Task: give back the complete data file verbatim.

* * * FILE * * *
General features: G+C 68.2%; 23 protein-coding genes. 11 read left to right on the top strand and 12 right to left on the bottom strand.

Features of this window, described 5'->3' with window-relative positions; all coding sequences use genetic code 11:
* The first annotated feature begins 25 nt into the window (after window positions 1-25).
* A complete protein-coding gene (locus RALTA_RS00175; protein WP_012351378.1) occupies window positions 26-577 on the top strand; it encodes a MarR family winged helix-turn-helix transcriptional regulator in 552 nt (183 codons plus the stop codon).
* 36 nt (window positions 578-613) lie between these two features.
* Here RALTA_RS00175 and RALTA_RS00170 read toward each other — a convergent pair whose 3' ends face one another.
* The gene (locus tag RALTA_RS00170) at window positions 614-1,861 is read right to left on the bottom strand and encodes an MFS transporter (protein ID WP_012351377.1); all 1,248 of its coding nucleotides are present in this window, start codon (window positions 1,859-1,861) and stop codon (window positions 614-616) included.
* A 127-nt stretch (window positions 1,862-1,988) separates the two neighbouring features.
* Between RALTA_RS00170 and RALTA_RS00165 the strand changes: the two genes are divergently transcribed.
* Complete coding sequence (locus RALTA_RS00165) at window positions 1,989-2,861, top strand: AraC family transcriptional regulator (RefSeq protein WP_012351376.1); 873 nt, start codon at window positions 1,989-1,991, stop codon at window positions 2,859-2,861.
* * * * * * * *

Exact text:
General features: G+C 68.2%; 23 protein-coding genes. 11 read left to right on the top strand and 12 right to left on the bottom strand.

Features of this window, described 5'->3' with window-relative positions; all coding sequences use genetic code 11:
* The first annotated feature begins 25 nt into the window (after window positions 1-25).
* A complete protein-coding gene (locus RALTA_RS00175; protein WP_012351378.1) occupies window positions 26-577 on the top strand; it encodes a MarR family winged helix-turn-helix transcriptional regulator in 552 nt (183 codons plus the stop codon).
* 36 nt (window positions 578-613) lie between these two features.
* Here RALTA_RS00175 and RALTA_RS00170 read toward each other — a convergent pair whose 3' ends face one another.
* The gene (locus tag RALTA_RS00170) at window positions 614-1,861 is read right to left on the bottom strand and encodes an MFS transporter (protein ID WP_012351377.1); all 1,248 of its coding nucleotides are present in this window, start codon (window positions 1,859-1,861) and stop codon (window positions 614-616) included.
* A 127-nt stretch (window positions 1,862-1,988) separates the two neighbouring features.
* Between RALTA_RS00170 and RALTA_RS00165 the strand changes: the two genes are divergently transcribed.
* Complete coding sequence (locus RALTA_RS00165) at window positions 1,989-2,861, top strand: AraC family transcriptional regulator (RefSeq protein WP_012351376.1); 873 nt, start codon at window positions 1,989-1,991, stop codon at window positions 2,859-2,861.